Basically agree—I think that a model trained by maximum likelihood on offline data is less goal-directed than one that’s trained by an iterative process where you reinforce its own samples (aka online RL), but still somewhat goal directed. It needs to simulate a goal-directed agent to do a good job at maximum likelihood. OTOH it’s mostly concerned with covering all possibilities, so the goal directed reasoning isn’t emphasized. But with multiple iterations, the model can improve quality (-> more goal directedness) at the expense of coverage/diversity.
Super clear and actionable—my new favorite post on AF.
I also agree with it, and it’s similar to what we’re doing at OpenAI (largely thanks to Paul’s influence).
D’oh, re: the optimum of the objective, I now see that the solution is nontrivial. Here’s my current understanding.
Intuitively, the MAP version of the objective says: find me a simple model theta1 such that there’s more-complex theta2 with high likelihood under p(theta2|theta1) (which corresponds to sampling theta2 near theta1 until theta2 satisfies head-agreement condition) and high data-likelihood p(data|theta2).
And this connects to the previous argument about world models and language as follows: we want theta1 to contain half a world model, and we want theta2 to contain the full world model and high data-likelihood (for one of the head) and the two heads agree. Based on Step1, the problem is still pretty underconstrained, but maybe that’s resolved in Step 2.
Isn’t the Step 1 objective (the unnormalized posterior log probability of (θ₁, θ₂)) maximized at θ₁ = θ₂=argmax L + prior? Also, I don’t see what this objective has to do with learning a world model.
I think this is a good idea. If you go ahead with it, here’s a suggestion.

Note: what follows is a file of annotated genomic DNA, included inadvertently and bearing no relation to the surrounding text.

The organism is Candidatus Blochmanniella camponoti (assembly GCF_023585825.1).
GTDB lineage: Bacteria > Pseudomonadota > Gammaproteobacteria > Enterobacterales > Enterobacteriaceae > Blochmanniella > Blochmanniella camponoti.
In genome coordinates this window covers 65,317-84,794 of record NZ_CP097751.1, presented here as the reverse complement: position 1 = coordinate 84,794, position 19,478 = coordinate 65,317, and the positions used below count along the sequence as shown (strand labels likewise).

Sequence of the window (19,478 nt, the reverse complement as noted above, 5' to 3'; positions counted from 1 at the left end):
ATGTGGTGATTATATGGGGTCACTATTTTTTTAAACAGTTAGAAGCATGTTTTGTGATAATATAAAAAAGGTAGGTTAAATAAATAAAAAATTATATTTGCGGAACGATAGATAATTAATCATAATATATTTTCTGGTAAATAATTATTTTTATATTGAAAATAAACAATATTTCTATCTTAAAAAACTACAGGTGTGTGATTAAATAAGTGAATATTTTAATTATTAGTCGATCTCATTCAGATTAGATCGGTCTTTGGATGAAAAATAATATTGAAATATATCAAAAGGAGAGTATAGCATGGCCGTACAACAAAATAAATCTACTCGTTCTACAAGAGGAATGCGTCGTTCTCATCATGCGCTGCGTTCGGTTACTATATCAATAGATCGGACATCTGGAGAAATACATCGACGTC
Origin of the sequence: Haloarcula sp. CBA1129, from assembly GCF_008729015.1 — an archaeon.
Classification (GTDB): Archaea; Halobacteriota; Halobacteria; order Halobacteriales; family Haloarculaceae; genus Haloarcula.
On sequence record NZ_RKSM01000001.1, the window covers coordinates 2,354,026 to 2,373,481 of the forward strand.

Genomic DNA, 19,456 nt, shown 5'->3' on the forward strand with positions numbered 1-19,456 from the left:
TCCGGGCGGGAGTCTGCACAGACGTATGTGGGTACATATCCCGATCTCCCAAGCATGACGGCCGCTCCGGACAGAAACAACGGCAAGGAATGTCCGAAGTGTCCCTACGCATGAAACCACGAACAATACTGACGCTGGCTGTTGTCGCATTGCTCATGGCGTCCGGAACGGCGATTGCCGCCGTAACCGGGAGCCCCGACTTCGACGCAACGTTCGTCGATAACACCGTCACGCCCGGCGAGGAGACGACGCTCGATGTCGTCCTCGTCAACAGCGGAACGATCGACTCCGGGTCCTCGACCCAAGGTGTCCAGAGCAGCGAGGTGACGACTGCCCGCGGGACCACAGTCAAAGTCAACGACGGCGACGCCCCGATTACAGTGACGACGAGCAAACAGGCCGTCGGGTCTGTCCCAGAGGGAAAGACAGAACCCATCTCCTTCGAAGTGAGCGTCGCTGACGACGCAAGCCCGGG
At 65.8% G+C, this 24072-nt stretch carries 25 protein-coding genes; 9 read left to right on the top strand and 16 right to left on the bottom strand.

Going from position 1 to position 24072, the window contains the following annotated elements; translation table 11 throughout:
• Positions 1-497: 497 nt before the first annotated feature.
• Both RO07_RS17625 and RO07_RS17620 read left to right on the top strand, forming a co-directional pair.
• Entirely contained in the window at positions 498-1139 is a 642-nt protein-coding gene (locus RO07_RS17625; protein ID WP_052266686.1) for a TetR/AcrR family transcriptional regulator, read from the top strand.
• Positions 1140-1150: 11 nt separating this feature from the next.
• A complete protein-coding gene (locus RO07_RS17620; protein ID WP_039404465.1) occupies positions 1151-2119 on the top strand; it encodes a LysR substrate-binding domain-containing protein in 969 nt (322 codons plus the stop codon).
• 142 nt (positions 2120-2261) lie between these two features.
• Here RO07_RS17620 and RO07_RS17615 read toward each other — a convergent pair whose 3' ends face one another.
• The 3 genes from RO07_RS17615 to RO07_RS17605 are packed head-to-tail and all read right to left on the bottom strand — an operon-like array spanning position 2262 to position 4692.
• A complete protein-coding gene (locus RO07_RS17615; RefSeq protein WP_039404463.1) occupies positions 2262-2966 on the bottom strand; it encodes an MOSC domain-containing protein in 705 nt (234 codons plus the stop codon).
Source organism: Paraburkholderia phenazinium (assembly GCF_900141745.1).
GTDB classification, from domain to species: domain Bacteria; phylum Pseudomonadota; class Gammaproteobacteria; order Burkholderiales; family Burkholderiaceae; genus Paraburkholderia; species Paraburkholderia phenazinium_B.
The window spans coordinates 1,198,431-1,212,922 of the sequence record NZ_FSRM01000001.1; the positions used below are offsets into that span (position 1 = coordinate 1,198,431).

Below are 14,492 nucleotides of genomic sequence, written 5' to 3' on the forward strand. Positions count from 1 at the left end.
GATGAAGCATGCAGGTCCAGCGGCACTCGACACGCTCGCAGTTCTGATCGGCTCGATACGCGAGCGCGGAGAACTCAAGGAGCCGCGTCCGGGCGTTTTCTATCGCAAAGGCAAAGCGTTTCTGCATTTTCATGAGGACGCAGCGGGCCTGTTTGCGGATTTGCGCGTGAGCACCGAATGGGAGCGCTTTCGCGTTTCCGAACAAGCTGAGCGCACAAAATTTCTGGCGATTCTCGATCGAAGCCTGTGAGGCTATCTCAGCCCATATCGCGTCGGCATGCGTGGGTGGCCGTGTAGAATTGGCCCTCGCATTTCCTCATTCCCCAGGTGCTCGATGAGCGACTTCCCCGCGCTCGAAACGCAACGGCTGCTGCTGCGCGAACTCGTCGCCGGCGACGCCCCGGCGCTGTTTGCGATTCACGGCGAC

Reviewers often procrastinate for weeks or months. This is partly because doing a review takes an unbounded amount of time, especially for articles that are long or confusing. So instead of sending the reviewers a manuscript with a due date, book a calendar event for 2 hours with the reviewers. The reviewers join a call or group chat and read the paper and discuss it. They can also help clear each other’s confusions. They aim to complete the review by the end of the time window.
There’s a decent amount of literature on using multiple rewards, though often it’s framed as learning about multiple goals. Here are some off the top of my head:
The Horde (classic): http://www.ifaamas.org/Proceedings/aamas2011/papers/A6_R70.pdfUniversal Value Function Approximators: http://proceedings.mlr.press/v37/schaul15.htmlLearning to Act By Predicting: https://arxiv.org/abs/1611.01779Temporal Difference Models: https://arxiv.org/abs/1802.09081Successor Features: https://papers.nips.cc/paper/2017/hash/350db081a661525235354dd3e19b8c05-Abstract.html
Also see the discussion in Appendix D about prediction heads in OpenAI Five, used mostly for interpretability/diagnostics https://cdn.openai.com/dota-2.pdf.
The results in Neural Networks Are Fundamentally Bayesian are pretty cool—that’s clever how they were able to estimate the densities.
A couple thoughts on the limitations:
There are various priors over functions for which we can calculate the exact posterior. (E.g., Gaussian processes.) However, doing Bayesian inference on these priors doesn’t perform as well as neural networks on most datasets. So knowing SGD is Bayesian is only interesting if we also know that the prior is interesting. I think the ideal theoretical result would be to show that SGD on neural nets is an approximation of Solomonoff Induction (or something like SI), and the approximation gets better as the NNs get bigger and deeper. But I have yet to see any theory that connects neural nets/ SGD to something like short programs.
If SGD works because it’s Bayesian, then making it more Bayesian should make it work better. But according to https://arxiv.org/abs/2002.02405 that’s not the case. Lowering the temperature, or taking the MAP (=temperature 0) generalizes better than taking the full Bayesian posterior, as calculated by an expensive MCMC procedure.
I might be missing some context here, but I didn’t understand the section “No Indescribable Hellworlds Hypothesis” and how hellworlds have to do with debate.
OK, I guess I’m a bit unclear on the problem setup and how it involves a training phase and deployment phase.
I’m sure you’ve thought about this, but I’m curious why the following approach fails. Suppose we require the debaters to each initially write up a detailed argument in judge-understandable language and read each other’s argument. Then, during the debate, each debater is allowed to quote short passages from their opponent’s writeup. Honest will be able to either find a contradiction or an unsupported statement in Dishonest’s initial writeup. If Honest quotes a passage and says its unsupported, then dishonest has to respond with the supporting sentences.